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How to Cope with Having a Tramp Stamp: A Guide

So you have a tramp stamp. College is crazy, right? People do crazy things in college. Tramp stampy things. You might have been inebriated. You might have had some “liberated” friends that told you that you needed to “liberate” yourself with “ancient tribal body art” right above your butt cleavage. Those people hated you and were not your friends, nor were they liberated from anything but good judgment. Now you realize that your little piece of body decoration isn’t exactly “socially appreciated,” but you can’t afford to erase that mistake with a laser (I wish all mistakes could be erased with lasers). What now? What do you do when someone notices it now that you’re all grown up, classy, and sober?

Step One: To Own or to Disown
First, you must decide which route you’re going to take defensively. You’re hanging out at the local Dairy Queen, and some stupid chick is all like “Ummm, nice tattoo!” and then her and her posse of free-thinking, non-conformist friends laugh in unison. How do you respond? You have two choices.

1. Ownage: “Yeah, skank. It is a nice tattoo. If you’d like, I can use my Blizzard spork to tattoo my name onto your forehead. How would you like that?” (Alternate Ownage: “Why thank you.”)

2. Disownage: There are a lot of complex ways to divorce yourself from a decision you’ve made in the past. Just ask Bill Clinton.
2.A: Ignore them/lie.
Ignoring is self explanatory, and is also known by some pansies as “the high road.” Whatever. Lying is more engaging and creative, which is obviously better if you’re an artist. Example: “That’s not a tattoo. That’s a scar from [insert miscellaneous traumatic life event]. Thanks for bringing it up, jerk!” Then you run off sobbing. Or you could say as you hiccup through tears and tear-snot “I… I got into a fight with that one chick from Miami Ink while I was on spring break… I lost.” Then you run off sobbing. Clearly, 2.A requires a lot of commitment and isn’t for the weak of heart.
2.B: Agree with them and admit it was a mistake. As you can tell, this is the white flag of the tramp stamp lifestyle. I hear it’s popular in France. (Boo-yah, suck it France! – Kent) Here’s an example of what you might say: “It was a bad decision and I regret making it.” Boring right? Sounds like a politician talking about going to President Bush’s birthday party. This strategy doesn’t have to be all “I’m French and I’m going to run away and call my big brother America to save me.” You can throw a little underhanded jab in there for good measure: “Yeah, I know. Pretty dumb. I was young, stupid, attractive, and popular. You probably wouldn’t understand.” Or “Definitely a mistake, kind of like the one your parents made when they chose to adopt you instead of the super smart Japanese kid.” Be creative.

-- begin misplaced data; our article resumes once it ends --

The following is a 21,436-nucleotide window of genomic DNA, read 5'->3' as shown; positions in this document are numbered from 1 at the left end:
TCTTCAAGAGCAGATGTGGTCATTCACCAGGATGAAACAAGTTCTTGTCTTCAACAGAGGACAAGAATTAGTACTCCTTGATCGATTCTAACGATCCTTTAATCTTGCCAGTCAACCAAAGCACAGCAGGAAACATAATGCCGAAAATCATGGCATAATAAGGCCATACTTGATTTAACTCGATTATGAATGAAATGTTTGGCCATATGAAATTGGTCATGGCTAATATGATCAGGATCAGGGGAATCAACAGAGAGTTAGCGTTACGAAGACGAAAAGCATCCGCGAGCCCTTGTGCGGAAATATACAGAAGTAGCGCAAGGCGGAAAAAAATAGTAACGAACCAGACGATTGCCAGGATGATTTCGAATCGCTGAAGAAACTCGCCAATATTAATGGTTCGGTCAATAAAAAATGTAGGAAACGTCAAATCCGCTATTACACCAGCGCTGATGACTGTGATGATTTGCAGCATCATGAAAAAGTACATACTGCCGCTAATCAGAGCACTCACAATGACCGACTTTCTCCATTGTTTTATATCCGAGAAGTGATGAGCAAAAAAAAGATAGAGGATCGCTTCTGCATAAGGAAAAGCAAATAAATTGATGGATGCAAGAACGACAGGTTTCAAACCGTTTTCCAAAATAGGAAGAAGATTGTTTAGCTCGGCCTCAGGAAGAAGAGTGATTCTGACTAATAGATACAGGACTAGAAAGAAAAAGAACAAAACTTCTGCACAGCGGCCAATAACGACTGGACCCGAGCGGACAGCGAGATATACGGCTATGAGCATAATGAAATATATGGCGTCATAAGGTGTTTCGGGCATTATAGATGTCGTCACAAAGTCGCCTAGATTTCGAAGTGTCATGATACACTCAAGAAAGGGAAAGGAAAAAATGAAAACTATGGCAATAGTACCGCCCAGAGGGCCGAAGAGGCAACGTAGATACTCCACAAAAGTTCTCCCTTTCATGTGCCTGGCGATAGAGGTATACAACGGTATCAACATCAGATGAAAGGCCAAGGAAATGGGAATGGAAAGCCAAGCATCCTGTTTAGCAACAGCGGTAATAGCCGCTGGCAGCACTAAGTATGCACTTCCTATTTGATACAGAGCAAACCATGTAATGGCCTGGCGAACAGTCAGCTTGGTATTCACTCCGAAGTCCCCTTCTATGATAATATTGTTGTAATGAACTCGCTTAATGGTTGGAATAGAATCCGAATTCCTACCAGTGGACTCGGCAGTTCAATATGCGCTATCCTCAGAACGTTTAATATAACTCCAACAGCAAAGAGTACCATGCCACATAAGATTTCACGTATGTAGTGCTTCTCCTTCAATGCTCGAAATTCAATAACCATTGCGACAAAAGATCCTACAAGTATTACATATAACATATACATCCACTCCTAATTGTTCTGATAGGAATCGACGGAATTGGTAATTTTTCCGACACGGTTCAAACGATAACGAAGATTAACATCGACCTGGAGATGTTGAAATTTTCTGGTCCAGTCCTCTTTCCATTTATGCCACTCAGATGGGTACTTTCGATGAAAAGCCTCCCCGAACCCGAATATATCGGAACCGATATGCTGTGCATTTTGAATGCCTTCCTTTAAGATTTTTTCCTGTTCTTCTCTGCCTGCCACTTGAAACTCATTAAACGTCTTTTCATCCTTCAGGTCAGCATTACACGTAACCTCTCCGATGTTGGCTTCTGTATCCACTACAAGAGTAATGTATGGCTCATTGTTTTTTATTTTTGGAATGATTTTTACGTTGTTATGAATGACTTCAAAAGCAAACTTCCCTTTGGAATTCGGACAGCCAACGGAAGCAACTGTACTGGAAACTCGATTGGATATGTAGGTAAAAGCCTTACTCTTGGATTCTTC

Step Two: Come Up With an Profound Sounding Meaning
If you chose option 2 above, then you needn’t read on. You’ve disowned the decision, and so you’re done with this guide to coping. You’re a coward, you don’t like to party, and when the going gets tough you piss yourself and faint. Maybe that’s a little extreme, but you definitely don’t like to party.
However, if you chose option 1, it’s time for you to move into the next phase of owning your tramp stamp: finding some way to make it have significance rather than just being something that draws attention to your private parts. These can be truths, half truths, or straight out lies. Examples:
“It’s the tribal symbol for perseverance.” What are people going to say to that? I don’t speak tribal, how the hell do I know if you’re lying or not? And who is going to argue with perseverance? That’s something everybody can get on board with. No one argues against perseverance. Unless they’re French.
“In Indonesia, the butterfly represents hope in times of suffering.” Mmmm. Tastes good, doesn’t it? Who’s going to say “Well you know what? I think hope in times of suffering is silly, immature, and skanky.” Nobody. And who knows if that’s what a butterfly represents in Indonesia? Even if an Indonesian says it doesn’t,  you can always just say that some other Indonesian said it did, and they were more Indonesian anyway.
“When my mother died of whole-body-death cancer and I was only eight years old, I made believe that she had been reincarnated as a fairy and was always watching over me.” What are you going to say now, mockers? “Damn, your mother died? When you were eight? Of whole-body-death cancer? That’s… That’s horrible. I’m sorry to hear that. What a great way to remember her.” Let’s be honest here, a tattoo just above your crack isn’t really a great way to memorialize your dead mom. And your mom isn’t dead, either; but Mr. Naysaying Bad-Tattoo Police over here doesn’t know that. Even if he has a good feeling that it isn’t true, he can’t call you on it. Because what if it is true? Then he’d be a total asshole, just like the French.

So there you have it, ladies: two easy steps for coping with your tramp stamp now that you’re no longer a fun loving, outgoing party girl. Also the French are sissies.

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